Here's Why It Pays Not to Be Nice

"Nice guys finish last" may be a hopelessly outdated cliché, but it might not be totally bunk. According to research just published by the American Psychological Association, your propensity toward kindness could have a big effect on your financial future.

Researchers from Columbia University and University College London wanted to know how personality ties into personal wealth. You may have your own feelings about whether the very well-off are nasty Scrooges or worthy philanthropists; you may have similar opinions about those who struggle a little more. By using a gigantic data set collected over the space of decades, the researchers were able to correlate some personality traits toward more or less monetary success.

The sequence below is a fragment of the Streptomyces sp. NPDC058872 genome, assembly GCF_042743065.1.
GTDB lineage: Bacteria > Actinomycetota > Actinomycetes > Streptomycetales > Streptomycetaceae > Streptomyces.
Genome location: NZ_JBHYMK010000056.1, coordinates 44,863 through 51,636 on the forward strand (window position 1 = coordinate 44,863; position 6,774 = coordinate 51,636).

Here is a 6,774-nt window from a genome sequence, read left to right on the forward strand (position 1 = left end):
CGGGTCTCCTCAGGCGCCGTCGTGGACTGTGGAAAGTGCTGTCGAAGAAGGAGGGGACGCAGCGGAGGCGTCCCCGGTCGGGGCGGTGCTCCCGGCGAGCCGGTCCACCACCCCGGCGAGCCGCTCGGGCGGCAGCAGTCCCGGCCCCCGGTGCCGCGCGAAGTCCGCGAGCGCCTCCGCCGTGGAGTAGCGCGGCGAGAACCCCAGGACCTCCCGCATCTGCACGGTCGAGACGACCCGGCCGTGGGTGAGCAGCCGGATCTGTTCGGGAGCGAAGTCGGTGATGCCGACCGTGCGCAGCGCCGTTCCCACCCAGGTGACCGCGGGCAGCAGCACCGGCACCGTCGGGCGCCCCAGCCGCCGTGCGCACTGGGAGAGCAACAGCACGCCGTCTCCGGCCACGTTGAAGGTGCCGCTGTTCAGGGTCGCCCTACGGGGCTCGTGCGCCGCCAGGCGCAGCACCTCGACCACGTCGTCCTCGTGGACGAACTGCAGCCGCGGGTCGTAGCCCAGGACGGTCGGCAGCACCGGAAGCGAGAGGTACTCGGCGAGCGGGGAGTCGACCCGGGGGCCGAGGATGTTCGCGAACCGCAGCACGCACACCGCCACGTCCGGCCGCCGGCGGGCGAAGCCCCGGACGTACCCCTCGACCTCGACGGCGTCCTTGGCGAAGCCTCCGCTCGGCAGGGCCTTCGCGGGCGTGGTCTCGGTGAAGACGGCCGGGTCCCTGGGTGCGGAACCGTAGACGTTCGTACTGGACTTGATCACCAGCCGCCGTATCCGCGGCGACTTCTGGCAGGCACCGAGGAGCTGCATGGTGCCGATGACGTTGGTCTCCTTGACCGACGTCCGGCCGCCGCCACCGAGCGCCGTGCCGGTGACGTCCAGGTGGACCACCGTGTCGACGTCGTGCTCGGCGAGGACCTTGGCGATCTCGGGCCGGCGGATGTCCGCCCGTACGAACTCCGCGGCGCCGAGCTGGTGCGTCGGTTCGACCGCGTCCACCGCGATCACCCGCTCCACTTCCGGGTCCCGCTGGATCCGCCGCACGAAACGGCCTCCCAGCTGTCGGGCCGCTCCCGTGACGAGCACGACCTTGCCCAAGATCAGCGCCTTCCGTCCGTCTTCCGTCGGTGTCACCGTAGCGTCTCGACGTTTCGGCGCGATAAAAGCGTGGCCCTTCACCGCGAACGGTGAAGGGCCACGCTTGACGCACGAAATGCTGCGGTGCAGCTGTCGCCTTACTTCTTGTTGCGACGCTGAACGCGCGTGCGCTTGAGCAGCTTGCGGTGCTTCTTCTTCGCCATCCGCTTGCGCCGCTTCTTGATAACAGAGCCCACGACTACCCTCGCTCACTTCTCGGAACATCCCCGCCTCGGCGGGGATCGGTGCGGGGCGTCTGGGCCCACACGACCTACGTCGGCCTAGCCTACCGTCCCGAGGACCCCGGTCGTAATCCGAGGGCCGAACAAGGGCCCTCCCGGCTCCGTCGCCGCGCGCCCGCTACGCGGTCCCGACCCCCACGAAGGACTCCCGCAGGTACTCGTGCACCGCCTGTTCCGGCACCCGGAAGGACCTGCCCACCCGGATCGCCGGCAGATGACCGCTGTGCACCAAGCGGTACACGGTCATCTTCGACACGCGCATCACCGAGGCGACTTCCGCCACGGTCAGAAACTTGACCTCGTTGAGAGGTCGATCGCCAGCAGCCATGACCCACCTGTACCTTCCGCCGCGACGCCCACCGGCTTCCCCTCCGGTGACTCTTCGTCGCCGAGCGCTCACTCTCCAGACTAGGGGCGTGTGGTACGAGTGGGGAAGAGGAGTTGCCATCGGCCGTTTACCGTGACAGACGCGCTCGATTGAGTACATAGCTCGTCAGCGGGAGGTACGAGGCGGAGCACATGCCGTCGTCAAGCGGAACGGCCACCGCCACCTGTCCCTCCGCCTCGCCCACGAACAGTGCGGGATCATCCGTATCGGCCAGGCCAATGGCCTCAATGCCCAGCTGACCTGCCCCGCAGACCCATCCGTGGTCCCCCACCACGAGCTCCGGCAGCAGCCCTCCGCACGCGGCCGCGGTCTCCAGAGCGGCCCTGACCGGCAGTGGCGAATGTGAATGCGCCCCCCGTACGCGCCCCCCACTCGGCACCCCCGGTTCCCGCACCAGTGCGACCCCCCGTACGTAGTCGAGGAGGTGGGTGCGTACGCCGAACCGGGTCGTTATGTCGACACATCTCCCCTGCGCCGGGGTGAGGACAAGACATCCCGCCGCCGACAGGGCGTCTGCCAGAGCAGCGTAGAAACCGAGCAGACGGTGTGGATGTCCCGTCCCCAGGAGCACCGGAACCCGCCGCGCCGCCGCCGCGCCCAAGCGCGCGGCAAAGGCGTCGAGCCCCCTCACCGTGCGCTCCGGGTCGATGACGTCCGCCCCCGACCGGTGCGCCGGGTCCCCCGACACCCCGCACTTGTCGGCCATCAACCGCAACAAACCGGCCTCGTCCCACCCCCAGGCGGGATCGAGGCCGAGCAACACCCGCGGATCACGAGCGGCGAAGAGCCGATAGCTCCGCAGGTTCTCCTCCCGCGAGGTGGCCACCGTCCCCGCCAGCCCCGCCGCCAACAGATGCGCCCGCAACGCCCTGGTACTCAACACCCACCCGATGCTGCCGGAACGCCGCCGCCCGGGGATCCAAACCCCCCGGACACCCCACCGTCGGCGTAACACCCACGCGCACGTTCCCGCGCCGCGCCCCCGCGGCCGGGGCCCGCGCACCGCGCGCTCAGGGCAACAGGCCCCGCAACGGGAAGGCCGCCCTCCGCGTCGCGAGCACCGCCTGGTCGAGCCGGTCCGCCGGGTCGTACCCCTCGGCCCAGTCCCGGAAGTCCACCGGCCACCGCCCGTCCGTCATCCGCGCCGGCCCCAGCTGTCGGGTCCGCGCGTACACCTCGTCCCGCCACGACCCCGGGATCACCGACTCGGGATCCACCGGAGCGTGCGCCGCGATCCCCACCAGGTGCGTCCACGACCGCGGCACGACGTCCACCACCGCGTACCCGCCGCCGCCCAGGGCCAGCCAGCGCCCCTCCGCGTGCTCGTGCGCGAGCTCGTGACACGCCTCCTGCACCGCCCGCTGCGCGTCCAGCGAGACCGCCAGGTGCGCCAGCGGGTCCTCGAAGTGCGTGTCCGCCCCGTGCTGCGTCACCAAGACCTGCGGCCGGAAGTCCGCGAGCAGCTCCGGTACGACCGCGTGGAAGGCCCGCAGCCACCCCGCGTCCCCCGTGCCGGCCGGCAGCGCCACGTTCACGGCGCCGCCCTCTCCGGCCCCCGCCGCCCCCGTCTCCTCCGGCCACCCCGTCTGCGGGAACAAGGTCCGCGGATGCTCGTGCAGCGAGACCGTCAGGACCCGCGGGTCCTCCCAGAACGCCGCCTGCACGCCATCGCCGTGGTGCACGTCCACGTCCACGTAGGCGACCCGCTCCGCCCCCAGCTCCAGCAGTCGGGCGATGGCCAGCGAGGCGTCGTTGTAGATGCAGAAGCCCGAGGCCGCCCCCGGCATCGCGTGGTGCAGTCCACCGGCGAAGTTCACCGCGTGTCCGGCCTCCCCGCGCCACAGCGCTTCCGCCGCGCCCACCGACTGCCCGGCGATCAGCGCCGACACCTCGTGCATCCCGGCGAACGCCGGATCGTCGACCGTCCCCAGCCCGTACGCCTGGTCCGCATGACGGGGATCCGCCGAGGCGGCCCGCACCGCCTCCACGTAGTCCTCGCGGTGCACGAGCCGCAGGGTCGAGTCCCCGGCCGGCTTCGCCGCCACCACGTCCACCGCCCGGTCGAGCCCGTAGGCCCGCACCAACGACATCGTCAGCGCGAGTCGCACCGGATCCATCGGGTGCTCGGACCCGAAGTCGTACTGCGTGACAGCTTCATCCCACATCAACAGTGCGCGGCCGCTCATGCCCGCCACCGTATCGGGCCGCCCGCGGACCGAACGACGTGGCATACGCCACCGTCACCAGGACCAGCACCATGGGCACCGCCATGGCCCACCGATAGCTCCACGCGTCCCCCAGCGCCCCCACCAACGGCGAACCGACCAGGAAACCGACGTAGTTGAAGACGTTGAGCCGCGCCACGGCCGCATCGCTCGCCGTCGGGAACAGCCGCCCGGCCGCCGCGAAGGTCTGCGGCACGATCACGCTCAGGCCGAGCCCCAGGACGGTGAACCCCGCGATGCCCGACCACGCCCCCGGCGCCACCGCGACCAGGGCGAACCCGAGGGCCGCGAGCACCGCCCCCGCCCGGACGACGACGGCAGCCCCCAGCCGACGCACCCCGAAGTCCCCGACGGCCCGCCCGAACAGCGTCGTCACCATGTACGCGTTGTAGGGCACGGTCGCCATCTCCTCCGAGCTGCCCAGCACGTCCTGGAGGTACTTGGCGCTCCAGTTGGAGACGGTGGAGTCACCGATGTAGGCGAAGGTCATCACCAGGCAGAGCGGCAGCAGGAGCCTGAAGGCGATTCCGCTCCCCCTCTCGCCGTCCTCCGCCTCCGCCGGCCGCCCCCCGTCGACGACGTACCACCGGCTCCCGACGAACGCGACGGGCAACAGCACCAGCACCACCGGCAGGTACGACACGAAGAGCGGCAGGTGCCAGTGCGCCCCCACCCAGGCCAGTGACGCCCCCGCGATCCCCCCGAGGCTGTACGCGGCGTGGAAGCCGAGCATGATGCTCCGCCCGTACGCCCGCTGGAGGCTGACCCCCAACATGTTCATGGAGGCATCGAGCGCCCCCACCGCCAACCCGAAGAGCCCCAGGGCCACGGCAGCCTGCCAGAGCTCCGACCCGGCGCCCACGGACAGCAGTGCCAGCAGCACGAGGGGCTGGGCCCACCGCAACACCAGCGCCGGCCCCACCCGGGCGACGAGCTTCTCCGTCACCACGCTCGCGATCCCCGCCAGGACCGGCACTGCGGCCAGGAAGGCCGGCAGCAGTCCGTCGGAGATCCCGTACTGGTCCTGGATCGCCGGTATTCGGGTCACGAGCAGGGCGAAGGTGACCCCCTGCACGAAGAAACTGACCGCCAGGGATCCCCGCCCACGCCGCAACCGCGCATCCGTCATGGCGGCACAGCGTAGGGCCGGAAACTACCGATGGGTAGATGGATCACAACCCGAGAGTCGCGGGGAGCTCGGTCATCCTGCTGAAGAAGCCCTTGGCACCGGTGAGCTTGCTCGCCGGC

Those who scored high on agreeableness did tend to have a harder time building wealth, staying out of debt, and avoiding bankruptcy. It wasn't anything inherent in their money skills, however: It's just that highly agreeable individuals seemed not to care quite as much about money, and thus were more prone to financial mistakes. This held true across all socioeconomic groups, but the effect was more pronounced among lower-income groups, where wealth did a better job of masking their habits.

Even if you don't think of yourself as mean, it's always worth your time to beef up on financial know-how. Studies have shown that financial literacy early in life makes your golden years way more enjoyable. The good thing about personality is that it has nothing to do with how well you can teach yourself and improve.